Friday night: I finally got my long-awaited post-hospital-visit sushi dinner, courtesy of the fabulous crucible
(thank you, thank you, thank you!). I do not think, in fact, that I have ever eaten so much sushi in a single sitting in my entire life. I even tried the sea urchin, partly in order to test the truth of ladyjane
's assertion that there is nothing under the sea that I would not eat, and discovered as a result that there are, at least, some things under the sea which I would not eat twice. Ah well. Live and learn. Everything else was wonderful, though!
Saturday: We departed with optimystik
and his grandmother to attend his family's Thanksgiving dinner, at the hobby farm in Prince Edward County
(a.k.a. Quinte Isle, though it's actually more of a peninsula than an island) that they recently bought as a retirement property. I was somewhat terrified of this prospect, but it turned out to be remarkably non-traumatic, despite the fact that his family are the sort of people who live in a pristine cookie-cutter home in a suburban subdivision, in which all interior decor contains fake flowers and/or references to Jesus. Yet miraculously, they dealt with the whole poly triad thing pretty well, albeit mostly by not talking about it, and were very nice.
The area we stayed is really lovely, by southern Ontario standards anyway (meaning that overall I am more enamoured of the rocky/piney northern Ontario landscape). It's rural but not remote - a house on 2 acres of land with a couple of small outbuildings designed for chickens and such, and a great big garden space, but on a paved road and not far from a small town. You can even get high-speed internet access there. The back of the property faces onto a small lake, which is currently suffering from severe fertilizer pollution and accompanying massive overgrowth aof algae and water lilies and such. They're currently using it as a cottage of sorts, going there most weekends, but will be moving there permanently in another year or two, when his dad retires. Being there stirred all kinds of desires in me to move to the country, and at a certain point I found myself perusing the real estate section of the weekly county newspaper. The fact that their house, mini-farm, lakefront, and all, sold for less than you'd probably pay from some tumbledown ex-crackhouse in the worst part of Toronto only added fuel to the fire. Of course, the day when we'll be able to buy property of any sort is probably a long way off, even if we end up doing it collectively with other people. But still... *sigh*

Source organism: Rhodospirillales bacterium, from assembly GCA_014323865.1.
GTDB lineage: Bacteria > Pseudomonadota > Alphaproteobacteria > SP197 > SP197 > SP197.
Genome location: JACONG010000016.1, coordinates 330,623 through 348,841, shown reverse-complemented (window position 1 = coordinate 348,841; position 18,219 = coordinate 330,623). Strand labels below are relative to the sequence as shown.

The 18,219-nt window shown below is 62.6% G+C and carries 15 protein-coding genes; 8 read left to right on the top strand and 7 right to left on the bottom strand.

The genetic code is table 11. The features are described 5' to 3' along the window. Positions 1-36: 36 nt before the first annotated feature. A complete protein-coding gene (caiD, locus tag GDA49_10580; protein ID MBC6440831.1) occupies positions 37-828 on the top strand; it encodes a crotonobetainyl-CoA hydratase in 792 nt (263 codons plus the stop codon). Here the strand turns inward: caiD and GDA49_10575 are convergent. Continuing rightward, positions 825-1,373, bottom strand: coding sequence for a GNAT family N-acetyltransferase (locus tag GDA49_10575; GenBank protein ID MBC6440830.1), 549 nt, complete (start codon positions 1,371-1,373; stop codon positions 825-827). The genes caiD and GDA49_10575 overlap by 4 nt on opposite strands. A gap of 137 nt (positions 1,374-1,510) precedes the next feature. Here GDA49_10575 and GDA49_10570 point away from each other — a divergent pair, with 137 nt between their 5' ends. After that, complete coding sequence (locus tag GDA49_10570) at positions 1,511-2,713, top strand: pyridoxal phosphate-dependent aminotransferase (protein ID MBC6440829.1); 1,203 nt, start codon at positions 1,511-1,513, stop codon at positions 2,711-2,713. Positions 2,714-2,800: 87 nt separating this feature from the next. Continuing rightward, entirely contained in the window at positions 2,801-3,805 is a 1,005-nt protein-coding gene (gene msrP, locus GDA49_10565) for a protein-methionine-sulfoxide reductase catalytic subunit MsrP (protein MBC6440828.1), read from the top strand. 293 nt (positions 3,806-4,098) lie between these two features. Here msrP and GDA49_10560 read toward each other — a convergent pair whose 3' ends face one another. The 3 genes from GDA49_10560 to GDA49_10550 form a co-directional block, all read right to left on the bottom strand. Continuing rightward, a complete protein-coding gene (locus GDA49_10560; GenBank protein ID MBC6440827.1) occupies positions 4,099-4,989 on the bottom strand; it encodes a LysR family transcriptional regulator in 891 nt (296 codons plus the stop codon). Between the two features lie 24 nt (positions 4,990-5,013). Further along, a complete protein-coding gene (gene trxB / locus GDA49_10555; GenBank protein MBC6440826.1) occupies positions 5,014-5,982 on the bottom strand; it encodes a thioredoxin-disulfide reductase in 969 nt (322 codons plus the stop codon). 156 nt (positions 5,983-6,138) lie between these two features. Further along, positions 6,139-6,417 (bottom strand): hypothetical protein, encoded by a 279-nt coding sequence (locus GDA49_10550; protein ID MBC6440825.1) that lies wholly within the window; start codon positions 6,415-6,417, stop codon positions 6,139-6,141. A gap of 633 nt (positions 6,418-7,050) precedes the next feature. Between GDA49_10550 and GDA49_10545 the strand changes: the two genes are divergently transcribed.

Kiska adapted very well to her new role as Farm Dog, prancing around outside and following alongside the little tractor in a supervisory capacity, as we used it to move wooden packing crates from their neighbour's property to theirs (the neighbour is moving, and wanted to get rid of the crates, and they had ideas for using them to build garden beds, compost bins, etc. She's always so much livelier and happier when we take her outside the city. But I don't know how much of that is just that we're more likely to be outside doing things, and not inside glued to our computers while she lounges around in her dog bed. Maybe if we had a garden here, or went for more long walks in ravine parks etc., she'd be that perky in the city.
I also had an idea, at one point, when Optimystik's parents were talking about concerns about the lake's condition and initiatives in the local community for restoring it, that maybe that could be a workable Major Project for finishing my master's degree in environmental studies. Ecological restoration was a part of my area of concentration, and while my original focus was more on wilderness and this area is mostly rural residential, it wouldn't be as far off from my original A of C as some of the ideas I've had, and would probably be a really satisfying project to work on. Restoration work is still something that calls to me pretty strongly, even if it's a lot harder to get actual paying work in that area since a certain previous provincial government decimated the Ministries of the Environment and Natural Resources...
But for now, back to the city, back to work, back to daily life.